Windows Phone 'strength' undermines RIM's rebuilding

Windows Phone 'strength' undermines RIM's rebuilding

Summary: Calculations that Nokia has sold a million Lumia handsets made by averaging up all the analyst projects Bloomberg can find says less about actual sales figures (800,000 to 2 million is a large number but also a large margin of error) than it does about confidence in what Nokia and Microsoft have pulled off. They've taken two failing phone platforms with two unhappy developer ecosystems and taken - between them - a good few years of false starts and restarts to produce an overnight hit in a year.

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TOPICS: Windows
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Calculations that Nokia has sold a million Lumia handsets made by averaging up all the analyst projects Bloomberg can find says less about actual sales figures (800,000 to 2 million is a large number but also a large margin of error) than it does about confidence in what Nokia and Microsoft have pulled off. They've taken two failing phone platforms with two unhappy developer ecosystems and taken - between them - a good few years of false starts and restarts to produce an overnight hit in a year.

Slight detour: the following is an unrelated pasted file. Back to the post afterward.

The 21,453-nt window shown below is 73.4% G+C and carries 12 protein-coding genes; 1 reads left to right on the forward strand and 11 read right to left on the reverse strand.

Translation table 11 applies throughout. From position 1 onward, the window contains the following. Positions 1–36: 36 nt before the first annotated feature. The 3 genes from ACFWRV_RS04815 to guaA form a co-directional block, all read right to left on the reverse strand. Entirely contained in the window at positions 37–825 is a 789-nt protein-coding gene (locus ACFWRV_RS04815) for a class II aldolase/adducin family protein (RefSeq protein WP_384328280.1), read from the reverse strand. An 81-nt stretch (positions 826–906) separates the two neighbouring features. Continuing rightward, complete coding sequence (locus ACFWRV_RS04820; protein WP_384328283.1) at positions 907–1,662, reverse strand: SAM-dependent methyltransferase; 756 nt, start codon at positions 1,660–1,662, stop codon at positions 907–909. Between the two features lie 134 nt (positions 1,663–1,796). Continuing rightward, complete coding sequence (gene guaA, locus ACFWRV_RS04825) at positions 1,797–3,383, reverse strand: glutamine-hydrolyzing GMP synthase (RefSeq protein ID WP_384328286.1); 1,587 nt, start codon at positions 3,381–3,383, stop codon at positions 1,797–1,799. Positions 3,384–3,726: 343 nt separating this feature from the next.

Nokia and Microsoft both took tough decisions, Windows Phone director Aaron Woodman told me at CES. " We walked away from what I would argue is a successful product to get to Windows Phone. Symbian is kind of in the same place we were with Windows Mobile. It was very successful, it had about 20-30% market share at the point when we made the decision to walk away from it. You know, usually companies tend to wait until they're at 5% share to make a pretty dramatic decision. [They made] their choice about making the choice when they were essentially the number one phone manufacturer on the planet. I have a lot of respect for that. It's much easier to make tough decisions from place of pain that place of success and I think they've done that with a lot of grace."